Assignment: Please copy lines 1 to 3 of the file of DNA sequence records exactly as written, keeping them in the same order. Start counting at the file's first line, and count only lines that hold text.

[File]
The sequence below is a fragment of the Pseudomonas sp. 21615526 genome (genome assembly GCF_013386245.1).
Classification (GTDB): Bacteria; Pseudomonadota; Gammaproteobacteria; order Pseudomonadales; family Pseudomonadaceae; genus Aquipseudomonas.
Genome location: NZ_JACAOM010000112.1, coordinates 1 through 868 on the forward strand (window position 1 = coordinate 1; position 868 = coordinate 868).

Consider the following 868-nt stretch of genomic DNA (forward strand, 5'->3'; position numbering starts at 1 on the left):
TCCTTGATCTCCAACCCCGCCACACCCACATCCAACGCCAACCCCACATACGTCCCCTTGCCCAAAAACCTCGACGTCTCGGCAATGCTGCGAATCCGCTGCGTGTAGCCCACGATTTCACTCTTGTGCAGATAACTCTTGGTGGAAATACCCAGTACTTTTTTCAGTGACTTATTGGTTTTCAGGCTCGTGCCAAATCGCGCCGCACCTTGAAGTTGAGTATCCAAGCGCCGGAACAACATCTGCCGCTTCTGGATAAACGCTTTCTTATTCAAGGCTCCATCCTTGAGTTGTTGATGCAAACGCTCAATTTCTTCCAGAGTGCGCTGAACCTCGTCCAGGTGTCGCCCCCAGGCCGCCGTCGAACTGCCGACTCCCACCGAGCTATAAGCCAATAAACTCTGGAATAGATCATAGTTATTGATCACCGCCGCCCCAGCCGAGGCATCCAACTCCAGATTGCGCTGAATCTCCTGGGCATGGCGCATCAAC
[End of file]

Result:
The sequence below is a fragment of the Pseudomonas sp. 21615526 genome (genome assembly GCF_013386245.1).
Classification (GTDB): Bacteria; Pseudomonadota; Gammaproteobacteria; order Pseudomonadales; family Pseudomonadaceae; genus Aquipseudomonas.
Genome location: NZ_JACAOM010000112.1, coordinates 1 through 868 on the forward strand (window position 1 = coordinate 1; position 868 = coordinate 868).